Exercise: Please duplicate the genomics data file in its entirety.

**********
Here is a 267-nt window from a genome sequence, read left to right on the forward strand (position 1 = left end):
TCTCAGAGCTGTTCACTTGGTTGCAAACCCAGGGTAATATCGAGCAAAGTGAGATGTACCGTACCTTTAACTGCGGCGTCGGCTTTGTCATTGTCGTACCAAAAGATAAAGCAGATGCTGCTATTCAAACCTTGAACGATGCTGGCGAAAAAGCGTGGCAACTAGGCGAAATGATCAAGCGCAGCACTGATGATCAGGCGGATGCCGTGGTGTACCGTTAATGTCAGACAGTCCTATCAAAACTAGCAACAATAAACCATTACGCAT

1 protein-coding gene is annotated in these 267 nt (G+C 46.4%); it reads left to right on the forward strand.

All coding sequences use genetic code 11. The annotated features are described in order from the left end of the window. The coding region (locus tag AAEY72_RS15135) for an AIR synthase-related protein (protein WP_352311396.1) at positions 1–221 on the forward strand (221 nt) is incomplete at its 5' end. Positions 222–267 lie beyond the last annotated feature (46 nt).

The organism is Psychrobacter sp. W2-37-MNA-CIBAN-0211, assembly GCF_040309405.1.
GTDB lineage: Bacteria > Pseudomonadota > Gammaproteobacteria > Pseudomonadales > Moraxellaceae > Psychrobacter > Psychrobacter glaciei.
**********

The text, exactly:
Here is a 267-nt window from a genome sequence, read left to right on the forward strand (position 1 = left end):
TCTCAGAGCTGTTCACTTGGTTGCAAACCCAGGGTAATATCGAGCAAAGTGAGATGTACCGTACCTTTAACTGCGGCGTCGGCTTTGTCATTGTCGTACCAAAAGATAAAGCAGATGCTGCTATTCAAACCTTGAACGATGCTGGCGAAAAAGCGTGGCAACTAGGCGAAATGATCAAGCGCAGCACTGATGATCAGGCGGATGCCGTGGTGTACCGTTAATGTCAGACAGTCCTATCAAAACTAGCAACAATAAACCATTACGCAT

1 protein-coding gene is annotated in these 267 nt (G+C 46.4%); it reads left to right on the forward strand.

All coding sequences use genetic code 11. The annotated features are described in order from the left end of the window. The coding region (locus tag AAEY72_RS15135) for an AIR synthase-related protein (protein WP_352311396.1) at positions 1–221 on the forward strand (221 nt) is incomplete at its 5' end. Positions 222–267 lie beyond the last annotated feature (46 nt).

The organism is Psychrobacter sp. W2-37-MNA-CIBAN-0211, assembly GCF_040309405.1.
GTDB lineage: Bacteria > Pseudomonadota > Gammaproteobacteria > Pseudomonadales > Moraxellaceae > Psychrobacter > Psychrobacter glaciei.